Published August 2020
Royal Life Saving research shows that children and adolescents with Autism Spectrum Disorder (ASD) are three times more likely to drown than children without ASD.
This is one of the key findings of a paper published in Archives of Disease in Childhood by Dr Amy Peden, Royal Life Saving Senior Research Fellow, and Stacey Pidgeon, Royal Life Saving’s National Manager for Research and Policy.
This study, which explored unintentional fatal drowning among children and adolescents aged between 0 and 19 years diagnosed with ASD in Australia, found that the highest rates of drowning were seen in children aged 0 to 4 years and that over half of all ASD-related drowning deaths were due to an unintentional fall into water.
Compared with children without ASD, children with ASD aged 5 to 9 years were significantly more likely to drown than any other age group, and most deaths were likely to occur in lakes/dams and during winter.
Pre-existing medical conditions are known to increase the risk of drowning. This study concurs with other international research, which indicates that people with ASD have an increased risk of premature death and that children with ASD are at greater risk of unintentional injury, particularly drowning.
The Australian Bureau of Statistics (ABS) suggests an increased diagnosis of ASD in recent years in Australia; in 2009, 64,600 people had a diagnosis of ASD compared with 164,000 in 2015, and in 2018 this rose to 205,200. Autism Spectrum Australia cites that 1 in 70 people in Australia are diagnosed with ASD.
Drowning prevention advice for parents and carers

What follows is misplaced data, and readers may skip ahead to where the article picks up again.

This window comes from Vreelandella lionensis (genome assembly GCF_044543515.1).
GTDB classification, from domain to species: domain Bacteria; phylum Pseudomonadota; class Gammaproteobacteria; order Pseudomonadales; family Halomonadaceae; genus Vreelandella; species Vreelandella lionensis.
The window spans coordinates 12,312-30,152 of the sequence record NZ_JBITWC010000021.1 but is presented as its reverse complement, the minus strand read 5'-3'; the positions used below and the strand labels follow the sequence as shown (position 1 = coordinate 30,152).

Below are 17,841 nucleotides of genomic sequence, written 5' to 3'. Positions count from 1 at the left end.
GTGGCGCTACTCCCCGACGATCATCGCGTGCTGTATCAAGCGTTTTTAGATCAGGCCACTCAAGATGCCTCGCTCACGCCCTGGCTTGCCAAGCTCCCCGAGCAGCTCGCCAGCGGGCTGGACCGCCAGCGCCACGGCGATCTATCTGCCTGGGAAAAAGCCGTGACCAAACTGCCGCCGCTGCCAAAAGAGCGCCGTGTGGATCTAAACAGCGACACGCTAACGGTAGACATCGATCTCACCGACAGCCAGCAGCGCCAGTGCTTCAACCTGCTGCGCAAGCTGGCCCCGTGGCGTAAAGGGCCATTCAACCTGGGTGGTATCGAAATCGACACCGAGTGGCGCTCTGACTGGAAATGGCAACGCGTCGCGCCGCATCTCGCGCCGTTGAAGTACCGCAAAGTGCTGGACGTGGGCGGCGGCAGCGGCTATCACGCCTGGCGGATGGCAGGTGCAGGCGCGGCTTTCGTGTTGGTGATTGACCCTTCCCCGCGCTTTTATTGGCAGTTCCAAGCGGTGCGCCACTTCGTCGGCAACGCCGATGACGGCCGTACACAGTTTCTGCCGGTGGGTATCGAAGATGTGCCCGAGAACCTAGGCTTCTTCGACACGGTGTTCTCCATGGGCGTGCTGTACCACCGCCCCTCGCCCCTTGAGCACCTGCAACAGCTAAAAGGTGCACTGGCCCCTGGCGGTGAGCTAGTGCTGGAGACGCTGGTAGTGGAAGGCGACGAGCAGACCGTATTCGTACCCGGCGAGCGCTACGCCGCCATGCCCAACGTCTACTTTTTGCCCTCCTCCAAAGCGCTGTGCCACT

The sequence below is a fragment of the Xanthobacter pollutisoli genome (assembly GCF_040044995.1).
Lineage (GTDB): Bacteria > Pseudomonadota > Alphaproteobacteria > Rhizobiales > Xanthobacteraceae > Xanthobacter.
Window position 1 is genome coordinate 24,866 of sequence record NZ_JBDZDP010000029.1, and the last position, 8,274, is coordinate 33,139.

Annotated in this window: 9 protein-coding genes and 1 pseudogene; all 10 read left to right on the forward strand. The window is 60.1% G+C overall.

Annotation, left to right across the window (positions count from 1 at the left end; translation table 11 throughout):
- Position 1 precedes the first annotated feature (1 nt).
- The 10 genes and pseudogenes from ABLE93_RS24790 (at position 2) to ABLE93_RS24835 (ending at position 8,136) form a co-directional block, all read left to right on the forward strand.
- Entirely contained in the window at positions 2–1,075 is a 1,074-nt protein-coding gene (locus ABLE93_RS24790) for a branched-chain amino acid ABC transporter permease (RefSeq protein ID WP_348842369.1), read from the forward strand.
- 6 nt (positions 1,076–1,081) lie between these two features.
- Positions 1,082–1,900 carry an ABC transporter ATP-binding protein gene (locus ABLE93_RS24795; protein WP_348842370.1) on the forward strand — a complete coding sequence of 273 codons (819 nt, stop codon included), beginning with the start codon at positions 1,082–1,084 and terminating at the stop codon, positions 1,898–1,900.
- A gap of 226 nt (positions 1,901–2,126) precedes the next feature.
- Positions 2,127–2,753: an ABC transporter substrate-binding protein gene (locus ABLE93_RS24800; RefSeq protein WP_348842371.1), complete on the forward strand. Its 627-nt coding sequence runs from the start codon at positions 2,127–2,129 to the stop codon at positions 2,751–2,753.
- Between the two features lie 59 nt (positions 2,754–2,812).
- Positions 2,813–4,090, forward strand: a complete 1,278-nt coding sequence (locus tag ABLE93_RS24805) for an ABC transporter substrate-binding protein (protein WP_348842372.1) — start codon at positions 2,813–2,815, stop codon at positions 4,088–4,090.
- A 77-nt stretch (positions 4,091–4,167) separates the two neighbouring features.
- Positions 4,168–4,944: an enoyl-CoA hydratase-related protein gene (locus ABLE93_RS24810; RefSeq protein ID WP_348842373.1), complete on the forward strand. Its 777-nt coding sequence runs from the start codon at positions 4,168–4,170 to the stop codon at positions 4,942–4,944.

The study suggests that parents and carers of children with diagnosed ASD or with suspected ASD should be made aware of the increased risk of drowning and advised on how to reduce the risk. This includes highlighting the importance of active adult supervision for all ages, the erection of barriers to restrict access to water (eg, four-sided pool fencing) and the creation of child safe play areas in locations where the risk of drowning is posed by natural waterways. Adults with ASD should always swim with a friend.
It is, however, important to note that with the right support and learning environment, people with ASD can learn to swim. Find out more about how to stay safe if you or someone you care for has ASD.
This study notes that the data collected and recorded in coronial files for those with ASD needs to improve to build a better and more accurate picture about the relative risk of drowning in this population. In particular, it highlights the fact that a diagnosis of ASD often does not occur until a child is aged five years, which means that the results in the study may be an underestimate.
Peden, A. E. & Willcox-Pidgeon, S. (2020) Autism spectrum disorder and unintentional fatal drowning of children and adolescents in Australia: an epidemiological analysis. Archives of Disease in Childhood https://adc.bmj.com/content/early/2020/03/13/archdischild-2019-318658